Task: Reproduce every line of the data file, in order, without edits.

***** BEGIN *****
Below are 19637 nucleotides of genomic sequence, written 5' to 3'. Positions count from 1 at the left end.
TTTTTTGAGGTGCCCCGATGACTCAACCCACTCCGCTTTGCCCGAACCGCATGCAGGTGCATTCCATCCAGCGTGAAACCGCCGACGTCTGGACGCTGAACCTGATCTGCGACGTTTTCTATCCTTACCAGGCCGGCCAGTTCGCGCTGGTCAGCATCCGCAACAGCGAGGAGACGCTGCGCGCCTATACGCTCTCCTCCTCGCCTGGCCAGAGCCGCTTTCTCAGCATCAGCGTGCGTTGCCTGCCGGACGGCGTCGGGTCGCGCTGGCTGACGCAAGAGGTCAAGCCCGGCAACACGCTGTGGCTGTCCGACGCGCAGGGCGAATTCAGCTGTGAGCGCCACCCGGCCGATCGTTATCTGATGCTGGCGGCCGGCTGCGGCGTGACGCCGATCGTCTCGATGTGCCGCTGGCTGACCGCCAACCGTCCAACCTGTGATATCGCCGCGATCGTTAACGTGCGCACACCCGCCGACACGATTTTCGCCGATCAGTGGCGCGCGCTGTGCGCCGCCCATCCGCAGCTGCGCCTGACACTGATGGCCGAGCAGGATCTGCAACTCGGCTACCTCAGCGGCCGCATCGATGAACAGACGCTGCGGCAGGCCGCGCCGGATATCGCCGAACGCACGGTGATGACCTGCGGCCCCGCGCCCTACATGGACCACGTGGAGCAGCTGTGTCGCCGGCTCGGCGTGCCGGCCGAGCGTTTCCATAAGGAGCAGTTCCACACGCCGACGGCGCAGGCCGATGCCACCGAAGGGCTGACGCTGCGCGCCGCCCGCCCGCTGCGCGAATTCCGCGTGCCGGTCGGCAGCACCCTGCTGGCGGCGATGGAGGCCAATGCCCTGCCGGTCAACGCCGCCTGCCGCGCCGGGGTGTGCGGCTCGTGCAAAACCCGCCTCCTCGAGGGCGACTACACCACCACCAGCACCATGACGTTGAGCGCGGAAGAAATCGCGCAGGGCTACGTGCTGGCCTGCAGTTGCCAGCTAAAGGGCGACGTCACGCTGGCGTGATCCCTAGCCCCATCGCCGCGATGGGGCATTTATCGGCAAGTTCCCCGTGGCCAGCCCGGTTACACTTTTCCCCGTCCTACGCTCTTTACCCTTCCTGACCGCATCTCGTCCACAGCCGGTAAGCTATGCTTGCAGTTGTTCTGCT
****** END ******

Below are 19637 nucleotides of genomic sequence, written 5' to 3'. Positions count from 1 at the left end.
TTTTTTGAGGTGCCCCGATGACTCAACCCACTCCGCTTTGCCCGAACCGCATGCAGGTGCATTCCATCCAGCGTGAAACCGCCGACGTCTGGACGCTGAACCTGATCTGCGACGTTTTCTATCCTTACCAGGCCGGCCAGTTCGCGCTGGTCAGCATCCGCAACAGCGAGGAGACGCTGCGCGCCTATACGCTCTCCTCCTCGCCTGGCCAGAGCCGCTTTCTCAGCATCAGCGTGCGTTGCCTGCCGGACGGCGTCGGGTCGCGCTGGCTGACGCAAGAGGTCAAGCCCGGCAACACGCTGTGGCTGTCCGACGCGCAGGGCGAATTCAGCTGTGAGCGCCACCCGGCCGATCGTTATCTGATGCTGGCGGCCGGCTGCGGCGTGACGCCGATCGTCTCGATGTGCCGCTGGCTGACCGCCAACCGTCCAACCTGTGATATCGCCGCGATCGTTAACGTGCGCACACCCGCCGACACGATTTTCGCCGATCAGTGGCGCGCGCTGTGCGCCGCCCATCCGCAGCTGCGCCTGACACTGATGGCCGAGCAGGATCTGCAACTCGGCTACCTCAGCGGCCGCATCGATGAACAGACGCTGCGGCAGGCCGCGCCGGATATCGCCGAACGCACGGTGATGACCTGCGGCCCCGCGCCCTACATGGACCACGTGGAGCAGCTGTGTCGCCGGCTCGGCGTGCCGGCCGAGCGTTTCCATAAGGAGCAGTTCCACACGCCGACGGCGCAGGCCGATGCCACCGAAGGGCTGACGCTGCGCGCCGCCCGCCCGCTGCGCGAATTCCGCGTGCCGGTCGGCAGCACCCTGCTGGCGGCGATGGAGGCCAATGCCCTGCCGGTCAACGCCGCCTGCCGCGCCGGGGTGTGCGGCTCGTGCAAAACCCGCCTCCTCGAGGGCGACTACACCACCACCAGCACCATGACGTTGAGCGCGGAAGAAATCGCGCAGGGCTACGTGCTGGCCTGCAGTTGCCAGCTAAAGGGCGACGTCACGCTGGCGTGATCCCTAGCCCCATCGCCGCGATGGGGCATTTATCGGCAAGTTCCCCGTGGCCAGCCCGGTTACACTTTTCCCCGTCCTACGCTCTTTACCCTTCCTGACCGCATCTCGTCCACAGCCGGTAAGCTATGCTTGCAGTTGTTCTGCT